e-Safety Thread, Esafety in School Administration; Just curious how other schools go about esafety. I have noticed that Ofsted seem to prefer the managed instead of ...
12th November 2010, 12:14 PM #1
Just curious how other schools go about esafety. I have noticed that Ofsted seem to prefer the managed instead of locked down approach.
We had an incident a few weeks ago where a student had been using a proxy site in school to get on to a web based MSN client and this girl had been chatting to this old man and was going to go meet her, (and it got graphic) securus picked it up and we got parents in and they were very happy we had caught it, and after words the girl agreed it was stupid of her to think about going to meet him.
So do any schools allow social networking/instant messenger but monitor, teach and make them understand the risks them selfs or is everyone fully locked down?
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12th November 2010, 01:04 PM #2
Ofsted are actually look for a consistent, whole school approach to Safeguarding; e-Safety is only a part of this.
Your school should have someone who is responsible for Safeguarding, often this is the HT. You should approach this person to find out how e-Safety can be integrated in the school's Safeguarding approach.
A school's duties under Safeguarding are that a student must be kept safe while at school and educated on how to stay safe off the premises.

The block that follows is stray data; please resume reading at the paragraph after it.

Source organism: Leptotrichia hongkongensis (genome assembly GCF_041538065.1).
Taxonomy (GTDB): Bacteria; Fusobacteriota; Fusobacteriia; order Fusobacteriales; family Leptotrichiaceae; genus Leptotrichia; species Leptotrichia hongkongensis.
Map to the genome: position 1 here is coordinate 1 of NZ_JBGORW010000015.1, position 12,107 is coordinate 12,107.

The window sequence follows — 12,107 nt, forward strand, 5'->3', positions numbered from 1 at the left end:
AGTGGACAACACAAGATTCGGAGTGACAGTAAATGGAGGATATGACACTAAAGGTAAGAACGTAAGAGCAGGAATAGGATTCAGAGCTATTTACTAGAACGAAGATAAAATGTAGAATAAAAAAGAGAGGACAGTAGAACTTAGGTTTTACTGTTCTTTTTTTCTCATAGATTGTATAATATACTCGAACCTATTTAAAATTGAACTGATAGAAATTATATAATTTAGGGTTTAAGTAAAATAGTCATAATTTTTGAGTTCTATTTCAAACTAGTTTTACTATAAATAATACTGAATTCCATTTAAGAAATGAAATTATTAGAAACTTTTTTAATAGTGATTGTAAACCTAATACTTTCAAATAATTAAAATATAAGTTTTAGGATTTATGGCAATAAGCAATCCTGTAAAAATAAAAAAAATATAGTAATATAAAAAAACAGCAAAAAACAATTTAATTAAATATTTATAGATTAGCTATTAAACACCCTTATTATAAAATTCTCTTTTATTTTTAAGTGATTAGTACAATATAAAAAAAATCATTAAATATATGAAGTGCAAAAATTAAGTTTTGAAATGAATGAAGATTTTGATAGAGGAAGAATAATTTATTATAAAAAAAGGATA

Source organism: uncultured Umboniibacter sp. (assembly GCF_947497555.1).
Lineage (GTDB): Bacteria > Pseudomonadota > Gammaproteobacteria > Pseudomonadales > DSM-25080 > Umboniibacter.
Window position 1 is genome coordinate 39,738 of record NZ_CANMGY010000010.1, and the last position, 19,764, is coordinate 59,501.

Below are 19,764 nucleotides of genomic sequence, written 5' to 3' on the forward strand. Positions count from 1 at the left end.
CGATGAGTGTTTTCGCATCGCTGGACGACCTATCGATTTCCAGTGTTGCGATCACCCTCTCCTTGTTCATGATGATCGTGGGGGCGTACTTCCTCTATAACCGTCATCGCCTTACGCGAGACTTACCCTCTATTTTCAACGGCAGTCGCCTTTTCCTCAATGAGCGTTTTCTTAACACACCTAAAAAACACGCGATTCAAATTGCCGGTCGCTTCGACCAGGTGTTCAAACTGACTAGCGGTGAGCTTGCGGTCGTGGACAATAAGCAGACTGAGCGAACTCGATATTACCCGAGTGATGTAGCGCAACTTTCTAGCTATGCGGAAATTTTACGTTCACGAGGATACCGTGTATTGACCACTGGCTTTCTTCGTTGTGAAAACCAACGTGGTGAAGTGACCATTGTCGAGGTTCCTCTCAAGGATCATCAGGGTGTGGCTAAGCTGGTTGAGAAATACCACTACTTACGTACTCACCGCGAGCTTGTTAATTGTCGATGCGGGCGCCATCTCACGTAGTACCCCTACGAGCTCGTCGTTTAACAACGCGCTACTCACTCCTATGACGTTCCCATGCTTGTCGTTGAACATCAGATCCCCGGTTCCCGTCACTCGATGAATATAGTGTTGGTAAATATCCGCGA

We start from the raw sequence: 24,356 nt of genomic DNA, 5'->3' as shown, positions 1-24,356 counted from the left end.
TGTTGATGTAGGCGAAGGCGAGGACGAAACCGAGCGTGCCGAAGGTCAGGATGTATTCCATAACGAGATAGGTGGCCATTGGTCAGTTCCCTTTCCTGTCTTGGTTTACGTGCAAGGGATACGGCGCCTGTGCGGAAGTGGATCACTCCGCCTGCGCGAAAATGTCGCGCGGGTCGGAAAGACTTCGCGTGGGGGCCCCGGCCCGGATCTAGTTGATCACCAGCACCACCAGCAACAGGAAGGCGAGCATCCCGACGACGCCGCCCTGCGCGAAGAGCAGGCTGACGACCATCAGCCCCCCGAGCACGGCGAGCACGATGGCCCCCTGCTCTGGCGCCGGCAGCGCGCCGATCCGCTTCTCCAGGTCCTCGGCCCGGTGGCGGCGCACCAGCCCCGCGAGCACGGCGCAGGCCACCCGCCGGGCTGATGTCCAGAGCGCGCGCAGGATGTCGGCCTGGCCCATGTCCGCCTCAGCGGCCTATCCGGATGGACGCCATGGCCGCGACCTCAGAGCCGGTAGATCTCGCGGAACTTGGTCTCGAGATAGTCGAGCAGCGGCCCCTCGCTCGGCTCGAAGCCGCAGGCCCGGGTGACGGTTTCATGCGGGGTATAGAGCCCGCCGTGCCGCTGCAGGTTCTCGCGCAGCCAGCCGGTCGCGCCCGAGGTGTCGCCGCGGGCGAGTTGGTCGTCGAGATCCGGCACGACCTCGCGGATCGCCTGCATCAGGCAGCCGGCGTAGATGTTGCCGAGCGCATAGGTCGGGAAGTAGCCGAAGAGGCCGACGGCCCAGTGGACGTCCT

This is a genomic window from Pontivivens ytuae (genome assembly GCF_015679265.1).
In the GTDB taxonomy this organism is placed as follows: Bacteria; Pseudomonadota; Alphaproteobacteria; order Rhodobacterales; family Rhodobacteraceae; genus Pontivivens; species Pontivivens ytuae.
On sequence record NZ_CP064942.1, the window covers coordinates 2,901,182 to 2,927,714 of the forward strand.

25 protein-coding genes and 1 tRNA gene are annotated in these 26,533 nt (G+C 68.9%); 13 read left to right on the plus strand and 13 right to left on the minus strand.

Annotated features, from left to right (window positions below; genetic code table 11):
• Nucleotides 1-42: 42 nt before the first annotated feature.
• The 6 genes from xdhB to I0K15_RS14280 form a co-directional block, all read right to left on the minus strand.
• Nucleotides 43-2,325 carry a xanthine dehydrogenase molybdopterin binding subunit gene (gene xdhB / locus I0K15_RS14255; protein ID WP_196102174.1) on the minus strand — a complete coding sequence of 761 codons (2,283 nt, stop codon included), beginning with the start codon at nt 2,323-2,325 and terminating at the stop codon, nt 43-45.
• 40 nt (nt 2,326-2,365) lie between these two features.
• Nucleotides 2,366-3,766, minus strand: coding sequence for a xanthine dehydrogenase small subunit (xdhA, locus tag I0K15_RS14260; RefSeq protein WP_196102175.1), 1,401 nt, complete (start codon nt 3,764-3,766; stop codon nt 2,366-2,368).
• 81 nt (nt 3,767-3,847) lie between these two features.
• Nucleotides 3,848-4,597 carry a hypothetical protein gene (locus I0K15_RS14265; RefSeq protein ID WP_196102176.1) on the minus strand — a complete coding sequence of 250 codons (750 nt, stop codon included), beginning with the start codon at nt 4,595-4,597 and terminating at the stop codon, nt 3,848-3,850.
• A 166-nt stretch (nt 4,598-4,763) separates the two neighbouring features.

Ofsted is not expecting you to generally allow social networking in school and locked down is absolutely fine. What they are expecting is that pupils, and staff, are educated in how to use the internet, including social networking, safely.
You do not say how old your students are. At primary level, this is taught very differently to secondary level. There are websites aimed at schools where social networking can be done, and taught, in a controlled way.
For you, I would start by getting yourself some training. The edugeek e-Safety Forum has many helpful resources and links.
I would suggest that get ThinkUKnow training as this not only trains you to present the ThinkUKnow programme, but gives you a very useful insight into what needs to be taught and how. Register on the ThinkUKnow website in the teacher's area to find out more and get resources you can use in school.
The CEOP Ambassadors and ThinkUKnow Trainers edugeek group, recently set up, has a small, but growing, number of people who are already CEOP trained who may be able to help you out too.
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